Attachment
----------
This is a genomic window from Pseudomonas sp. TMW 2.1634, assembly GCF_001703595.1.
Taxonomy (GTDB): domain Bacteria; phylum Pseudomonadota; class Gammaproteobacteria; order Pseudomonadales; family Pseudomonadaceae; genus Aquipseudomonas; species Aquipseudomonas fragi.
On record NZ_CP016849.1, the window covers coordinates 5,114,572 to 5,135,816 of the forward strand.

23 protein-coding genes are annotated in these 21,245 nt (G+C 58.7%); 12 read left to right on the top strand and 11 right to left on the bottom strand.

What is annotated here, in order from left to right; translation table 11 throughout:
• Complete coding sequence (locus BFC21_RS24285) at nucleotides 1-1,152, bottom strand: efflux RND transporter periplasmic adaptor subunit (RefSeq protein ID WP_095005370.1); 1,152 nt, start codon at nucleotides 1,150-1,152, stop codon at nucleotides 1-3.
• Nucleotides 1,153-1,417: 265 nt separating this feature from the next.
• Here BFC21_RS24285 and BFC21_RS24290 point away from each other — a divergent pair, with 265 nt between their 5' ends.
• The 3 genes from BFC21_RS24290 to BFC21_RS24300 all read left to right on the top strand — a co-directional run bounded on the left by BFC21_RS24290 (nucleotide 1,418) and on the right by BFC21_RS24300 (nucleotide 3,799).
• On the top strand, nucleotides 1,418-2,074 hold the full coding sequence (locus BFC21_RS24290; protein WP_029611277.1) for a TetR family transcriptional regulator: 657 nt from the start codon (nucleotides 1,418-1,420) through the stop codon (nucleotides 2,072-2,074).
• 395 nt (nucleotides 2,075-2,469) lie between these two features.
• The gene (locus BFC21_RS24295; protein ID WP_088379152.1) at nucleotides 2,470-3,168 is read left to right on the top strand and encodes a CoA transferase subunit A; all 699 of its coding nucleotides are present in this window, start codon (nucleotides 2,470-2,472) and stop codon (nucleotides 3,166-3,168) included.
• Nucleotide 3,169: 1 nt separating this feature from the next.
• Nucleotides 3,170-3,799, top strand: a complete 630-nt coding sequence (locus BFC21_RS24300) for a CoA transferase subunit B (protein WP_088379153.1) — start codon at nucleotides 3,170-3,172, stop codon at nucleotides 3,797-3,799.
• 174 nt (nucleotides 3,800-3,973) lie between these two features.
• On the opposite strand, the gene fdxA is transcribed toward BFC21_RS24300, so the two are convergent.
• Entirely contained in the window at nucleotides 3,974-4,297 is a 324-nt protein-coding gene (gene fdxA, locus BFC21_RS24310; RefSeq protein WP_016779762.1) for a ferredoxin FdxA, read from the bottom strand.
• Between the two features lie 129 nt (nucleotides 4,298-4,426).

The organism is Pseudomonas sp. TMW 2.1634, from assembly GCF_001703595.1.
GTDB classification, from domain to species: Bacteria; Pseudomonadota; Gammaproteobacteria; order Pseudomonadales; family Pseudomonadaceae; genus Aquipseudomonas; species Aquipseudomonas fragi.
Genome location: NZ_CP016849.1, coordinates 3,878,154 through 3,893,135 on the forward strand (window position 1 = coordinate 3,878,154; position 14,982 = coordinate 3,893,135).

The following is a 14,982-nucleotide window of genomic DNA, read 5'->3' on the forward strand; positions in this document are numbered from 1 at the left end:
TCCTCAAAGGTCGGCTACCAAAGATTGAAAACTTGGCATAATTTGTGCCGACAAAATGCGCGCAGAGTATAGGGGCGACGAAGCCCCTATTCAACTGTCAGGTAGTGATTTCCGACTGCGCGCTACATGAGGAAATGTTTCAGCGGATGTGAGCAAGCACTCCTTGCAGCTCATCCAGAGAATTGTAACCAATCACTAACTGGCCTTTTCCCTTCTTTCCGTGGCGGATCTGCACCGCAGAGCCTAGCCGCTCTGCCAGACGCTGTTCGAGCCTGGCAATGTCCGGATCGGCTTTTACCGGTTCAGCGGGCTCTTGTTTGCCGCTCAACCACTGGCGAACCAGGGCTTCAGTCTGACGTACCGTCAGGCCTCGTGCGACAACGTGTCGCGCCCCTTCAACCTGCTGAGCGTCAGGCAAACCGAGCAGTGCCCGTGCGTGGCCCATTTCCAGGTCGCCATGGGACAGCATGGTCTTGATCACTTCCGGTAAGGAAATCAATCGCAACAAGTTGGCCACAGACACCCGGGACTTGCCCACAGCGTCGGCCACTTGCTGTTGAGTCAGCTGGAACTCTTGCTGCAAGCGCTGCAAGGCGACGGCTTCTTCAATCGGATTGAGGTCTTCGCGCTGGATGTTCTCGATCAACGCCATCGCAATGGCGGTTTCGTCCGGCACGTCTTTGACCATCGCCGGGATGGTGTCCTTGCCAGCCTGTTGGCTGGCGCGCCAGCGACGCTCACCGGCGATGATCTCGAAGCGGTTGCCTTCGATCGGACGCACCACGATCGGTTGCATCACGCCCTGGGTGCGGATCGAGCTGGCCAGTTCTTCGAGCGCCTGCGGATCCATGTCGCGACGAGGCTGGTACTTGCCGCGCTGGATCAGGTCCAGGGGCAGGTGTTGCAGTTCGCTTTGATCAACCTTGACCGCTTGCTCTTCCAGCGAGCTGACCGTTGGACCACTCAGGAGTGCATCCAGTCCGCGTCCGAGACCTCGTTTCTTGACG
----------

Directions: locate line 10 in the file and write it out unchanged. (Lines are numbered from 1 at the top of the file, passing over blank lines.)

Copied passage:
• On the top strand, nucleotides 1,418-2,074 hold the full coding sequence (locus BFC21_RS24290; protein WP_029611277.1) for a TetR family transcriptional regulator: 657 nt from the start codon (nucleotides 1,418-1,420) through the stop codon (nucleotides 2,072-2,074).